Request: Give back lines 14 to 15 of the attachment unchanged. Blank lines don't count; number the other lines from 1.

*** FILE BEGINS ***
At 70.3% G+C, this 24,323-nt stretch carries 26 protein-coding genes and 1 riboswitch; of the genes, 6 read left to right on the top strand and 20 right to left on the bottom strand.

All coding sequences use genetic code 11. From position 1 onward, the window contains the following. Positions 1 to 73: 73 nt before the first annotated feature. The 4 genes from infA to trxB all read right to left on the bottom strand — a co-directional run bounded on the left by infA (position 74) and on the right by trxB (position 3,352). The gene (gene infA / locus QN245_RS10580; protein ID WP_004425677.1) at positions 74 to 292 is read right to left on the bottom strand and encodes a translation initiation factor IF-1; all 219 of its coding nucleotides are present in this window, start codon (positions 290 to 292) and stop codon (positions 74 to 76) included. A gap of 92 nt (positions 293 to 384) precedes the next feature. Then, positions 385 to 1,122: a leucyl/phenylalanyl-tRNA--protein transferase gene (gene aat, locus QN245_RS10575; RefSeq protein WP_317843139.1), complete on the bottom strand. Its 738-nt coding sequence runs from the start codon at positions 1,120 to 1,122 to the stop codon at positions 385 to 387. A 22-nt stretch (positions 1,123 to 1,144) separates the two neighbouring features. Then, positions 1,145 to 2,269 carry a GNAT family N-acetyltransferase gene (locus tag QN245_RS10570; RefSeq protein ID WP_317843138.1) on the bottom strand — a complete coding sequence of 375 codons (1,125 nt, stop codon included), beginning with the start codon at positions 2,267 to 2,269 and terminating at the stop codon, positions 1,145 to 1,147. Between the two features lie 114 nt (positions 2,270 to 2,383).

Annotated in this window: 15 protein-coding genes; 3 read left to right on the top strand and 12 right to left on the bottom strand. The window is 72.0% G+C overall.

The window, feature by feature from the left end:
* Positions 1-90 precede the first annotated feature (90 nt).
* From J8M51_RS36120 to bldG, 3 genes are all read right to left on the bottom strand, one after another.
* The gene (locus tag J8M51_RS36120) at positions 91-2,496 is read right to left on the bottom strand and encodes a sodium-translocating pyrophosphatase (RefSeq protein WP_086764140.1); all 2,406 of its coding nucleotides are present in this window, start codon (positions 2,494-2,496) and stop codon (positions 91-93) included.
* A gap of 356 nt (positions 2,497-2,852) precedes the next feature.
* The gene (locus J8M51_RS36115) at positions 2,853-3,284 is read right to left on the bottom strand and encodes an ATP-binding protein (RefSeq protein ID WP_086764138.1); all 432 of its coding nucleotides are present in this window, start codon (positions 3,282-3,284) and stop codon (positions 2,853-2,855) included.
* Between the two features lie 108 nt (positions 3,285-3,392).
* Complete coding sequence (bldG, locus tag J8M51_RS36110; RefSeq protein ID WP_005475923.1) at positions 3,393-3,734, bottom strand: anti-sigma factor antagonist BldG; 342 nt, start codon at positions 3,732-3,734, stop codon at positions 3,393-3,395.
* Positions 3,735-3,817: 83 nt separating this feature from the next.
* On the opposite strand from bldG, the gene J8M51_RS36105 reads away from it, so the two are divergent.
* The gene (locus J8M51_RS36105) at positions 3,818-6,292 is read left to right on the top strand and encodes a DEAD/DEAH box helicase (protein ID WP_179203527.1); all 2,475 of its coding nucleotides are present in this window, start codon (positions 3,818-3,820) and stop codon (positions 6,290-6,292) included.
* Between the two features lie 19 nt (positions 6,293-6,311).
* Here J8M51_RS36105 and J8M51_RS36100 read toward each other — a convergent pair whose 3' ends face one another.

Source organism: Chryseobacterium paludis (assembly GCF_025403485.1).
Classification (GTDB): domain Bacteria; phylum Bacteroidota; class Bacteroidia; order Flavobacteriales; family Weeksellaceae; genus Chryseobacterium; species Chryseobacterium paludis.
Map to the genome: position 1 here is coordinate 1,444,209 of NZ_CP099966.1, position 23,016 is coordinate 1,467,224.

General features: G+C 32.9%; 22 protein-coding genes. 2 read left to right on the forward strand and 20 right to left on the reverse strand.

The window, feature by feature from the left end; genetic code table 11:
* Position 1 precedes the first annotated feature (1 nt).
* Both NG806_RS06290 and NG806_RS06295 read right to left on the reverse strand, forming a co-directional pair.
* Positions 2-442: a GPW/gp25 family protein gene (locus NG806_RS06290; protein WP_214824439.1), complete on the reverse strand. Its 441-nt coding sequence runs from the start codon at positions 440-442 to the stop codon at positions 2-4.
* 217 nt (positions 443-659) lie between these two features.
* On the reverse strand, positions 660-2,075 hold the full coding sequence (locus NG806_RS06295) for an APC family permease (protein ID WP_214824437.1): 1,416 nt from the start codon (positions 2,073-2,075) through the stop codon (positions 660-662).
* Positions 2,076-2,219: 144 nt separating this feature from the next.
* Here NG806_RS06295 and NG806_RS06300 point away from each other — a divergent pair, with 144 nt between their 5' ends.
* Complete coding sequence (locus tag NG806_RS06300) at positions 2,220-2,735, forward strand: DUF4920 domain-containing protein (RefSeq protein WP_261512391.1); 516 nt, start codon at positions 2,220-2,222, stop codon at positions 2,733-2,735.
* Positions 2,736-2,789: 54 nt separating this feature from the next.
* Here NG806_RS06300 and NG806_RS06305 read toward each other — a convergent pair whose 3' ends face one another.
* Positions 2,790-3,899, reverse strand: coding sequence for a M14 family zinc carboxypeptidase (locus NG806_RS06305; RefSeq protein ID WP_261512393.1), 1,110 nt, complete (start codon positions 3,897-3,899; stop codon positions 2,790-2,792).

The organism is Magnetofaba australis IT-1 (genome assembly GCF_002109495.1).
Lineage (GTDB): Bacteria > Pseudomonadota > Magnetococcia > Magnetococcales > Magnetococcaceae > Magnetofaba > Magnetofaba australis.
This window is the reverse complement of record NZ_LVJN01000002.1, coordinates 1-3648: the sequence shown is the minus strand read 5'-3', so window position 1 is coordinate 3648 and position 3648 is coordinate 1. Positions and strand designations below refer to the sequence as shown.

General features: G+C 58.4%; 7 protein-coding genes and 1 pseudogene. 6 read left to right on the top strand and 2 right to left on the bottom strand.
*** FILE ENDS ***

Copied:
* The gene (locus J8M51_RS36105) at positions 3,818-6,292 is read left to right on the top strand and encodes a DEAD/DEAH box helicase (protein ID WP_179203527.1); all 2,475 of its coding nucleotides are present in this window, start codon (positions 3,818-3,820) and stop codon (positions 6,290-6,292) included.
* Between the two features lie 19 nt (positions 6,293-6,311).